Othello: Women and Sexuality

View mindmap
  • Womanhood and Sexuality in Othello
    • Desdemona: The Madonna
      • Plays the role of the virtuous wife
        • 'Beshrew me if I would do such a  wrong/For the whole world'
          • This quote shows her virtuous/naive nature. She cannot believe anyone would cheat on their husband
          • She cannot see how her behaviour may be misinterpreted to others
    • Bianca: The Whore
      • On the surface, Bianca is presented as the stereotypical whore
        • Even Emilia, the feminist icon, accuses her of being  a 'strumpet'
      • However, Shakespeare undermines this view of Bianca as a 'whore.' And shows her to have more complex feelings.
        • Cassio treats her as disposable: 'she haunts me in every place'
        • But Bianca loves Cassio: 'Alas, he faints! O Cassio, Cassio, Cassio'
    • Emilia: A Complex Mix
      • Emilia fits neither into the stereotype Desdemone or Bianca does
      • Instead she seems to be partly Desdemona, as she seems loyal to Iago when she gives him the handkerchief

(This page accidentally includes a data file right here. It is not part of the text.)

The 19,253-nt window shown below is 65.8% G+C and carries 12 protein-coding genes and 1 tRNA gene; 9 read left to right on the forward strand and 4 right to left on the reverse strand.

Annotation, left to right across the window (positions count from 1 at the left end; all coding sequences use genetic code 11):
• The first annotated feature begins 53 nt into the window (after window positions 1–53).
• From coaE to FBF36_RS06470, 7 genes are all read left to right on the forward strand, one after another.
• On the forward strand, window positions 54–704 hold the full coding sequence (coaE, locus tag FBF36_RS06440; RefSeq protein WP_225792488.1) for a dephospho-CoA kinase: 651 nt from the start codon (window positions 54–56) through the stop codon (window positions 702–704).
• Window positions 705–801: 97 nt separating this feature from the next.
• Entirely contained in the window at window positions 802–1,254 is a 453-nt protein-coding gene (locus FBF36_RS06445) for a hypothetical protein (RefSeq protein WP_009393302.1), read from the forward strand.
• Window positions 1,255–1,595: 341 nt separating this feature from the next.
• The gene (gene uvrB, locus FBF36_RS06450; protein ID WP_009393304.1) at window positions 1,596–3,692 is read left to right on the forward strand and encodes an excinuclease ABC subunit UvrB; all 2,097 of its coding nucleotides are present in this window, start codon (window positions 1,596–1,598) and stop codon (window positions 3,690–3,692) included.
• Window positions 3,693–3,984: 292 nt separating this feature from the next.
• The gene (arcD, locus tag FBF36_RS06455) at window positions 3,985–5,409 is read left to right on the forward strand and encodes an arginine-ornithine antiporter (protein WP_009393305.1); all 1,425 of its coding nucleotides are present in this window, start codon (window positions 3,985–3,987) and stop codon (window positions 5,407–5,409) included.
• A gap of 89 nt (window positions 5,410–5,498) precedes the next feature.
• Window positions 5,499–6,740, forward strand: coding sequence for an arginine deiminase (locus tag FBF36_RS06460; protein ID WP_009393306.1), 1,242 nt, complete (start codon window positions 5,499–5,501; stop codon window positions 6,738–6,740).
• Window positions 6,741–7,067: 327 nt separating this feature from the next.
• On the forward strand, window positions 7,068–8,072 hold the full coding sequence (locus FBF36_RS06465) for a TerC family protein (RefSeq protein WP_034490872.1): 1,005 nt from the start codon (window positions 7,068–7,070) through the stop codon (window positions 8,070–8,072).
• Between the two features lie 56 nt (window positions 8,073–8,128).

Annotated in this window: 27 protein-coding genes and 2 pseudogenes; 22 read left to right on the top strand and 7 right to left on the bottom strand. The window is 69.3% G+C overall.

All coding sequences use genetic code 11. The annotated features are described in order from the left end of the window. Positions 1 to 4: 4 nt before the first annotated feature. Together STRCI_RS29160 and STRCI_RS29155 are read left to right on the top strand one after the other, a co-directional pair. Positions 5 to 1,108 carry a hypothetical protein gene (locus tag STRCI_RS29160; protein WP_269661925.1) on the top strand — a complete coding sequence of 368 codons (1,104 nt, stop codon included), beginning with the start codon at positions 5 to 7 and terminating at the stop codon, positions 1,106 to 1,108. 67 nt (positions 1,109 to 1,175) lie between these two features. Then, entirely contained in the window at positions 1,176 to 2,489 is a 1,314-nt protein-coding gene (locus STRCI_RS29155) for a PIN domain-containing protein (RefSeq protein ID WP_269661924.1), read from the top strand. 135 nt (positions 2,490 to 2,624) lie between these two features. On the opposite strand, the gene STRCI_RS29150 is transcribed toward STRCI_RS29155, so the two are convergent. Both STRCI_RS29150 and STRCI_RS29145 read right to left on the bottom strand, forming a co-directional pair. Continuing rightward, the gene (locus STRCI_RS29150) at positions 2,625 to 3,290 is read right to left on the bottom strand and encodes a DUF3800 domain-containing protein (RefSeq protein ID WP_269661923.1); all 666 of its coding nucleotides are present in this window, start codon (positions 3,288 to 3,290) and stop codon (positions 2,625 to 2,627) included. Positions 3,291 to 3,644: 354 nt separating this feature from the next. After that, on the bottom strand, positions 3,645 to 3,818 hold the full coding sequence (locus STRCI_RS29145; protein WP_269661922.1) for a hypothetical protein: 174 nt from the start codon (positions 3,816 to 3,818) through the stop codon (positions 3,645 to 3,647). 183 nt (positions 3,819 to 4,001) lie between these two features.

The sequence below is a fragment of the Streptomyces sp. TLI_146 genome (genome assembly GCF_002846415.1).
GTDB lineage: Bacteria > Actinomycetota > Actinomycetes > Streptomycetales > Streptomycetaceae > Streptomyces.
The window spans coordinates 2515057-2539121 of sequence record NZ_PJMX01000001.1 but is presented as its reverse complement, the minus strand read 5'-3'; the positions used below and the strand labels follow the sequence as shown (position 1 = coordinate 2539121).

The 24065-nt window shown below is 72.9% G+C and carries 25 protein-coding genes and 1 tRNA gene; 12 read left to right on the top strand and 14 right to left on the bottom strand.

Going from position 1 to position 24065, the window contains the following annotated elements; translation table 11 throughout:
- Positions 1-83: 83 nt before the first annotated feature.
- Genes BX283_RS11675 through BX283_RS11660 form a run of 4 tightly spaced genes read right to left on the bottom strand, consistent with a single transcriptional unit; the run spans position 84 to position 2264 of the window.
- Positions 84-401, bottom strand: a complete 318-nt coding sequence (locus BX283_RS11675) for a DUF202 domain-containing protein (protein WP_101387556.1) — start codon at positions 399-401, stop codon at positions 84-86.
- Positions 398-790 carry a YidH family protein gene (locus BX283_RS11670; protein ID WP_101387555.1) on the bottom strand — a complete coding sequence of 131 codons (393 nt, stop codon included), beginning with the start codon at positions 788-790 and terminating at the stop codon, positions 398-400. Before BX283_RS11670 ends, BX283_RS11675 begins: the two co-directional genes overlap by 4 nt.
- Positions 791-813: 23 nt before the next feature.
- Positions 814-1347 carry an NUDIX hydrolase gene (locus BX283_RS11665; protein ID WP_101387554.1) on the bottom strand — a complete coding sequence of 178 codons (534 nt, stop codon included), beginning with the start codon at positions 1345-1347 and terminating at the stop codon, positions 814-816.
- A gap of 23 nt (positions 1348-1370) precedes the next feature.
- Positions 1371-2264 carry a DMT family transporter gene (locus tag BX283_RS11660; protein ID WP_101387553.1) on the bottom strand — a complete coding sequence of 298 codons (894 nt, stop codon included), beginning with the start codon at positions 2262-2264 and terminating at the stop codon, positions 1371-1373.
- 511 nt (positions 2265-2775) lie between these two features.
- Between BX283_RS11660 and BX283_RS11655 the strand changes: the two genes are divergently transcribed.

• Yet she is not wholly loyal. She defies Iago at the end of the play- costing her her life.
        • She also says women have the right to 'revenge' if they are mistreated
    • Context
      • Setting
        • Venice was well known for its sexual promiscuity
          • This perceived immorality of Venetian women is shown through Emilia's description of adultery as a 'small vice'
        • Iago even uses this to convince Othello of Desdemona's adultery
          • He convinces Othello he knows the 'country disposition'
            • He argues that Desdemona is sexually corrupt, that she will commit adultery without a bad conscience


No comments have yet been made

Similar English Literature resources:

See all English Literature resources »See all Othello resources »